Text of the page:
We have moved from ‘each teacher doing their own thing’ to having basic frameworks, resources, levelling references and expectations in place – but with the freedom for teachers to try what works within a framework of sharing and discussing with each other about what is being tried. (PSQM C2 reflection, March 2015, B55)

            There still appears to be a tension with regard to consistency – how much to stick to the ‘framework’ and how much ‘freedom for teachers to try what works’. However, the ‘sharing and discussing with each other about what is being tried’, which had been a feature of the development days, suggests a process of reflection and evaluation of strategies to support teachers to actively construct their practice (Sharpe, 2004). Such dialogue could support development at both an individual and whole-school level (Stoll et al., 2006).

            In 2013, a large number of published materials were listed to provide structure or criteria in support of summative assessment (Extract 1, B3). By 2016, the subject leader advocates a different approach: summative assessment that was not described separately, or based on separate materials, but was ongoing and informed by formative assessment:

            Extract 4

            Outcomes for our school [related to reliability]:

            • Understanding that useful, reliable assessment opportunities come from good, consistent and varied science teaching where opportunities to assess against the requirements are frequent.

            • Assessment criteria is built into the planning stage – with learning objectives and success criteria made explicit to the children.

            • Massive reduction in reliance on or requests for summative testing materials/papers to validate, confirm or substitute for teacher’s judgements. (Subject leader presentation planning, May 2016, B80)

            The subject leader suggests that ‘consistent’, ‘reliable’ judgements have been supported by including the assessment criteria at ‘the planning stage’; assessment is part of teaching, and this enables ‘frequent’ assessment opportunities. This appears to enhance validity, with multiple and ‘varied’ assessments able to capture a broader range of the curriculum than is possible in end-of-term snapshots, but the question remains as to whether the frequent ‘assessments’ are detrimental to the formative purpose.

            Phase 3: Confidence in teacher judgement

            In Phases 1 and 2, the subject leader listed a range of structures to support summative assessment, and there was an emphasis on records and evidence. In Phase 3, there was more focus on the role of the teacher:

            Extract 5

            Given confidence to trust own opinion – given breadth of resources to validate this and recognize our (teachers’) judgements are valid.

            Hearing a child is valid. (Development day 7, November 2015, B78)

            The teacher is given a central role, with their ‘opinion’ and ‘judgements’ described as ‘valid’. Confidence is a recurring theme in this phase, with 11 out of its 13 coded occurrences in Phase 3. It could be questioned whether a teacher’s ‘opinion’ would provide a reliable assessment, with a major criticism of teacher assessment being its potential for bias (Johnson, 2012). However, the subject leader indicated that the teacher judgements are supported by a ‘breadth of resources’, suggesting that the use of supportive structures remains integral.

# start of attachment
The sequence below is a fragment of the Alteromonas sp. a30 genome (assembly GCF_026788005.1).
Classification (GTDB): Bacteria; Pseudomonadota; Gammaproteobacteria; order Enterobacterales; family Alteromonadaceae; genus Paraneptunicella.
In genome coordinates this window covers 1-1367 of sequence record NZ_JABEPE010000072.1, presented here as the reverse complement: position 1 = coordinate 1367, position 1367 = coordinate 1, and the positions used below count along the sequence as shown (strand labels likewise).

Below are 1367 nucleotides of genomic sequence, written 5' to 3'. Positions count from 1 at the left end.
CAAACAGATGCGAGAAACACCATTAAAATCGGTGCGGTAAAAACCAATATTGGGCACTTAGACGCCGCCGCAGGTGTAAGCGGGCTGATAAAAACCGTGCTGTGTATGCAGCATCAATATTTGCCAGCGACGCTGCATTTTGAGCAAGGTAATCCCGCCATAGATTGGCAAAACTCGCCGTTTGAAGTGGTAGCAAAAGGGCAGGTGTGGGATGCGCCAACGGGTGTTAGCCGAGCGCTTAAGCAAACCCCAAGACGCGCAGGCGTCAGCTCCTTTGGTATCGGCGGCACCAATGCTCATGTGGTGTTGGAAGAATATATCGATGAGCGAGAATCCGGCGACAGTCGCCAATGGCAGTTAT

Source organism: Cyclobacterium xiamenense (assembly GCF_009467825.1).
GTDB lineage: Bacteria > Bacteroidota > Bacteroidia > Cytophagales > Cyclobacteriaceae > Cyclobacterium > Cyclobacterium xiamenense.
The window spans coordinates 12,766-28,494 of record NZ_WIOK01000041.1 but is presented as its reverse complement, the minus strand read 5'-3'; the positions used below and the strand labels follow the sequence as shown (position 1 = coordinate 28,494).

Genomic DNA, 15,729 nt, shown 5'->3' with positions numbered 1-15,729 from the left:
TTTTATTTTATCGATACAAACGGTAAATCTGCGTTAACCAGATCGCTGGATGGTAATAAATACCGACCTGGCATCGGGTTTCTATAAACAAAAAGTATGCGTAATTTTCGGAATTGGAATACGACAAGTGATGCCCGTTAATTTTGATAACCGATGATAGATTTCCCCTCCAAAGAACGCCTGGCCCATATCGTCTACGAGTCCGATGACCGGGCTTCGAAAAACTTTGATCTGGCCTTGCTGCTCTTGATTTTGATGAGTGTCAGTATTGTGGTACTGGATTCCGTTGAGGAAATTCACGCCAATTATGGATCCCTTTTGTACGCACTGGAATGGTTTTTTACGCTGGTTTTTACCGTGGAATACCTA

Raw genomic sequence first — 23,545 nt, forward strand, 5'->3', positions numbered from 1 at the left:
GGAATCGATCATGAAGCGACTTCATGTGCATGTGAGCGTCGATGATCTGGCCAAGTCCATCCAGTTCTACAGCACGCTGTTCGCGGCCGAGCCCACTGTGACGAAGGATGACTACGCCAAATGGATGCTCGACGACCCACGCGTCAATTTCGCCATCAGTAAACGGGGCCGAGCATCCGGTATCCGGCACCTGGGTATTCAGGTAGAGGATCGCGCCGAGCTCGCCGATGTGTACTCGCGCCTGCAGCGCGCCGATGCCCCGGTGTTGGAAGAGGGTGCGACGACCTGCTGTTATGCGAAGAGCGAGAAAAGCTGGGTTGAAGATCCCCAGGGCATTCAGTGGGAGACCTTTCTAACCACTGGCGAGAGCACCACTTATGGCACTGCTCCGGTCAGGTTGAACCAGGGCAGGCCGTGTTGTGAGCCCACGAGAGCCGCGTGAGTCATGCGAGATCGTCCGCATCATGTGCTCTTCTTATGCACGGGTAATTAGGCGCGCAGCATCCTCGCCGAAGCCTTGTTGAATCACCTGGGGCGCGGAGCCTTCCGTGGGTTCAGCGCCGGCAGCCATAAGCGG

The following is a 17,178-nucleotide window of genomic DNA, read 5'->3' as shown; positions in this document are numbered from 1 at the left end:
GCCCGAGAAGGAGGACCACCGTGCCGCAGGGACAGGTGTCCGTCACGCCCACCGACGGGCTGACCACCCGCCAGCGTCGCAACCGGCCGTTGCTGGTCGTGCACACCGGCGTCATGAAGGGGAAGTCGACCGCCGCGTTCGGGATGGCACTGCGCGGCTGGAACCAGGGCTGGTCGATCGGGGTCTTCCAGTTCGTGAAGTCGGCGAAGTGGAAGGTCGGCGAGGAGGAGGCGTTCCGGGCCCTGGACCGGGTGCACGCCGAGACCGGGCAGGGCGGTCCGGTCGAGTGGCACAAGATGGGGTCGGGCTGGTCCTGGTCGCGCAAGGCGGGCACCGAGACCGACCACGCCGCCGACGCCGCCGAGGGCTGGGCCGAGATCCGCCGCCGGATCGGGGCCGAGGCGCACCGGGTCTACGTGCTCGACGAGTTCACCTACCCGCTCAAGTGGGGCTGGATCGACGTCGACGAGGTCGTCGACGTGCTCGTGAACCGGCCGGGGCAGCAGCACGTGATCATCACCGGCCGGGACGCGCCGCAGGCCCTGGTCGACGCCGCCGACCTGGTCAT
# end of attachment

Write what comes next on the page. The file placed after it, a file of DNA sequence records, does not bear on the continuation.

The comment ‘Hearing a child is valid’ suggests that a previous emphasis on written evidence had not taken sufficient account of verbal interactions. This point was also noted in a subject leader interview:

            Extract 6

            To begin with, we might have written down reams of what the children were saying, but what do you do with that? You put it in a folder. We’ve found more efficient ways of doing that … I knew what I was listening for, and I’m satisfied that that child said and did whatever it was that was required to match that. I’ve just ticked it … That hasn’t become onerous; it has become upskilled, I’d say. (Subject leader interview, June 2016, B83)

            The subject leader suggested that their collection of evidence became more manageable; for example, rather than writing down all pupil comments, the teachers were focused on what they were looking for in the lesson. She described the teachers as ‘upskilled’, and the teaching and planning as more focused, indicating an increase in teacher assessment literacy (Klenowski and Wyatt-Smith, 2014). There appeared to be less emphasis on recording and evidencing, with teachers making judgements in the lesson, rather than trying to prove them afterwards. While this is described as more manageable by the school, it could raise questions in terms of reliability and validity, with teachers relying perhaps on their experience of the child’s attainment in previous lessons or alternative subjects, as noted in Phase 2 above.

            Phase 3: More open

            There is some evidence that differentiation became less closed, with children choosing their level of challenge for homework activities (Spring 2015, B66), and that grouping became more mixed rather than by prior attainment (May 2016, B81). The subject leader also described how pupils are given more ‘opportunities’ to demonstrate their understanding and independence, particularly via ‘open-ended inquiry’ (June 2016, B83). The opening out of activities could enhance validity, providing for a wider range of pupil outcomes and more divergent assessment (Torrance and Prior, 1998).